Let’s Talk Money With Michelle of 4 Men, 1 Lady

Something we love about the home-slash-DIY blogosphere is that no matter someone’s renovation budget, there almost always seems to be some great story of money saving. Whether it’s salvaging existing materials, shopping for steals, negotiating a deal, or simply doing it yourself, there are some great stories of frugality and ingenuity out there. So in that spirit we thought we’d periodically share some cash-monay saving tips from some of our favorite bloggers. And maybe we’ll sneak in some eye candy along the way. Sound good?

First up is Michelle from the blog 4 Men, 1 Lady, who has always wowed us with her jaw-dropping transformations. But I should let Michelle take over so you can hear it from the lady herself:

We took a 1970’s rambler complete with gold formica counter tops and rust color carpet and did a complete remodel. We had a good game plan what we wanted to do pre-remodel but once took a sledgehammer to the place we started to see the real potential and the list grew. Thus our estimated 4 month remodel took 9 months. People kept telling us that projects always cost more and take longer than you anticipate and unfortunately, we were no exception to that rule. Seeing the budget quickly go south I knew I had to be really careful about how the money was spent. I made it my goal to shave anything I could off the budget. Here’s what I did.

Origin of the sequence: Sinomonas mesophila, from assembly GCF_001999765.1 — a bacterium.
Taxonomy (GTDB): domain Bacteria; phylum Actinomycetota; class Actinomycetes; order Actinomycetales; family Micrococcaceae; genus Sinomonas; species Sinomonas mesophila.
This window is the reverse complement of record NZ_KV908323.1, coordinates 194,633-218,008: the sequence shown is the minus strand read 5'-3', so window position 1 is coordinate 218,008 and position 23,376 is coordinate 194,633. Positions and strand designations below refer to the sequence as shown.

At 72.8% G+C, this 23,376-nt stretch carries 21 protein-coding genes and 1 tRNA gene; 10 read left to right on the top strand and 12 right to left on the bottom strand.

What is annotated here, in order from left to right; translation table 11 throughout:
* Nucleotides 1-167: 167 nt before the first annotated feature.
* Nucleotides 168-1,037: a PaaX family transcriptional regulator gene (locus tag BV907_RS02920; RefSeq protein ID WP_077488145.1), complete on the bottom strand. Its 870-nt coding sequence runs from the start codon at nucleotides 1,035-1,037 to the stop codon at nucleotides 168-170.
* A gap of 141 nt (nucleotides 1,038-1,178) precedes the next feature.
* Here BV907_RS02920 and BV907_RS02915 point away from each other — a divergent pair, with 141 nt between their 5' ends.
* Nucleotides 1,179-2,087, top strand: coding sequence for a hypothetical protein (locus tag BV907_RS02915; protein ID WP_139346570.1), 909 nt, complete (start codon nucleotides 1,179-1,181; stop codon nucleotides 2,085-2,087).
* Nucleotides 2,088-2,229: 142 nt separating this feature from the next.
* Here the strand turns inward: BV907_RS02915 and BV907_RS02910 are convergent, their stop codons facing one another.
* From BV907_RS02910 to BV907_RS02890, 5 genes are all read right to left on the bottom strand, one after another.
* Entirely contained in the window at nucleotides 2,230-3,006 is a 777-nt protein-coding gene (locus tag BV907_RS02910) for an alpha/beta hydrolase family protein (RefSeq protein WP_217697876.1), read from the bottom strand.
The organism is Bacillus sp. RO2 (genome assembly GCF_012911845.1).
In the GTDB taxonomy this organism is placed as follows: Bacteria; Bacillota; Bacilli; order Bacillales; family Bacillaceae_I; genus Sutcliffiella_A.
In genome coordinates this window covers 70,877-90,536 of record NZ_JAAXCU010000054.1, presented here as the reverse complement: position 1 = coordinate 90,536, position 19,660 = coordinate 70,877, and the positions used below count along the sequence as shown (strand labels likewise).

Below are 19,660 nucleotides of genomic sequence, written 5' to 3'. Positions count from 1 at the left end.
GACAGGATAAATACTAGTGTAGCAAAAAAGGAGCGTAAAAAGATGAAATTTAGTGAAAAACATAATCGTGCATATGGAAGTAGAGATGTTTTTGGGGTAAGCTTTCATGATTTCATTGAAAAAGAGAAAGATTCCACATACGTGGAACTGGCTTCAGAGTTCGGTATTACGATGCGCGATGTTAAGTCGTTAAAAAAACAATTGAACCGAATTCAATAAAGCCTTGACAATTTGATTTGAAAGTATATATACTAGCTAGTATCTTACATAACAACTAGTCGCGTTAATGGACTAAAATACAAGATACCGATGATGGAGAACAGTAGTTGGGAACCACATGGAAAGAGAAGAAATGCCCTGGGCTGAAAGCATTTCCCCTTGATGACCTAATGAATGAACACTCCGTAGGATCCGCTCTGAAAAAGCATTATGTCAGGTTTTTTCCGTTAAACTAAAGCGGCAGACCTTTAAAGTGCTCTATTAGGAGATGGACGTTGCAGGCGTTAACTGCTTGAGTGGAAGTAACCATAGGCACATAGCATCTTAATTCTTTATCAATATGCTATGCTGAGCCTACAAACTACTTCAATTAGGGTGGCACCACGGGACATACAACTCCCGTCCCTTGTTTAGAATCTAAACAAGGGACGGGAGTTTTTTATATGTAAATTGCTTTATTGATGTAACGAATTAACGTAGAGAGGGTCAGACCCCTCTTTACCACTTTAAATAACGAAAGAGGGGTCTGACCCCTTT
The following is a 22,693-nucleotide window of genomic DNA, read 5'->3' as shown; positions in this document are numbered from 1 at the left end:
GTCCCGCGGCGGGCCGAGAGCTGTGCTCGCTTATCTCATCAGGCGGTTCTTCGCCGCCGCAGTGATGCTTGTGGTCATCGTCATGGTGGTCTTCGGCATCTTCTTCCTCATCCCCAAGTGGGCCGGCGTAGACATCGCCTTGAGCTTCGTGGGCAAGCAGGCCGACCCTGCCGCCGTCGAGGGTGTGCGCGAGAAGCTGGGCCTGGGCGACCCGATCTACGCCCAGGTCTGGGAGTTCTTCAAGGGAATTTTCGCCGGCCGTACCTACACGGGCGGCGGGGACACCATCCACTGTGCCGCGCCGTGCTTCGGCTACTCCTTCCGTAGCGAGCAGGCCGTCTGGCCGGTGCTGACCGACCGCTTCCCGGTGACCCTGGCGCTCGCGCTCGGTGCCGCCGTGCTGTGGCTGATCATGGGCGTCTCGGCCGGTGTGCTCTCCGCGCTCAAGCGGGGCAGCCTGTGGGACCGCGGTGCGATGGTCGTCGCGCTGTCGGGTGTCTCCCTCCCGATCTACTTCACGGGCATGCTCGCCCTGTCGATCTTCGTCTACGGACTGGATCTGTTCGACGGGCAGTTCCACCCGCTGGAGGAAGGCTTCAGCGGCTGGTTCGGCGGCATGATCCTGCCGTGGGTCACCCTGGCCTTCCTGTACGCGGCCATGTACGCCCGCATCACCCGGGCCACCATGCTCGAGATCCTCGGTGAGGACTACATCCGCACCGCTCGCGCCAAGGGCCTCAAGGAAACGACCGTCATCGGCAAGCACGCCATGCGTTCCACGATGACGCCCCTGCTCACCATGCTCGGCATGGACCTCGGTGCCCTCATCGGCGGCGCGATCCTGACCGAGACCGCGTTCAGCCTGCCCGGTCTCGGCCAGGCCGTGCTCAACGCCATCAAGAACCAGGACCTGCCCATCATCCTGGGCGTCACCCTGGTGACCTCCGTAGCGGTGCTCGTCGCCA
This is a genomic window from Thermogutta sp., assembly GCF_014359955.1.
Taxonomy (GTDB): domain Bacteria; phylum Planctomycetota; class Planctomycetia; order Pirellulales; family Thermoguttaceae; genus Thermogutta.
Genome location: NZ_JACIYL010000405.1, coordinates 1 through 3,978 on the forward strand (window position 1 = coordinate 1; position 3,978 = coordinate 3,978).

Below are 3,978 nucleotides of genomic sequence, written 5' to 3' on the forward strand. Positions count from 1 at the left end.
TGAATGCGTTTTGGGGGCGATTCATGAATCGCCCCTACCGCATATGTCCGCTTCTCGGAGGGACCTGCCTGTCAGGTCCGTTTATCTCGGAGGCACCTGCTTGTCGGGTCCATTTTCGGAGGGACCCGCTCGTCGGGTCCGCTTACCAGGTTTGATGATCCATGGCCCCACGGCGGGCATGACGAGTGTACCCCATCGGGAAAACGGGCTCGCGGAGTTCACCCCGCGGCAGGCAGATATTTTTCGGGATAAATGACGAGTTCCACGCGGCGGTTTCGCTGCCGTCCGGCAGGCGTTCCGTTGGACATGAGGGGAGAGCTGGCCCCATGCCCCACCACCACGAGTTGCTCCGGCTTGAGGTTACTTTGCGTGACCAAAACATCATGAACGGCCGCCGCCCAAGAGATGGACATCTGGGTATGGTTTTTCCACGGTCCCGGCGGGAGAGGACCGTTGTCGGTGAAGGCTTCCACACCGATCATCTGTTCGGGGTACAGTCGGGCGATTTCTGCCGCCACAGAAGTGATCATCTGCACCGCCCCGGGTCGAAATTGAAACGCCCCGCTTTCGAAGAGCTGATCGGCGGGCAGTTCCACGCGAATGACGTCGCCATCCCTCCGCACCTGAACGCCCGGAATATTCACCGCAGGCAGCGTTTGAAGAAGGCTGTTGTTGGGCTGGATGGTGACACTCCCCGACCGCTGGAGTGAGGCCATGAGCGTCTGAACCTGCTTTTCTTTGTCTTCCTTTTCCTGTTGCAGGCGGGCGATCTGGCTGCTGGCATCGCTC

Cabinets: We exhausted Facebook and asked everyone we knew if they had any good references. Instead of paying a premium price we found a very talented cabinet maker who just quit at a major cabinet company and was starting his own business in his garage. We were able to get inset, custom cabinets for the same price we were quoted at IKEA. Savings: $2,500.

Appliances: I shopped around and found a package deal on high end appliances…”Buy two get one free!” Savings: $1,500. I also was able to buy a floor model hood and the salesman also threw in the family discount. Savings: $700.

Lighting, tile, misc accessories: Home Depot has great prices to begin with but I learned that if you spend over a certain amount you may qualify for contractor pricing. So I made a huge list of everything we needed from doors, lumber, tile, lighting, etc and made one gigantic purchase. Savings: ? $600.

Closet: Every gal knows how important a great closet is. I received several quotes from closet companies which were outrageous. In the end, we used the Ikea Pax system which was really customizable and for a fraction of the cost. Savings: $1,000

Tile labor: Our plan was to tackle installing the tile ourselves. After doing a whole house we ran out of steam and patience. Unfortunately, labor costs more than the product itself…ouch. All the quotes of the tile people were pretty comparable. We asked the sub contractor that we chose if he could come down on his price. We asked 25%, he countered with 15%. We knew very well 25% was wishful thinking but if we would have said 15%, he would have said 5%. (I also talked more about hiring the right sub-contractor in a post here). Savings: $600.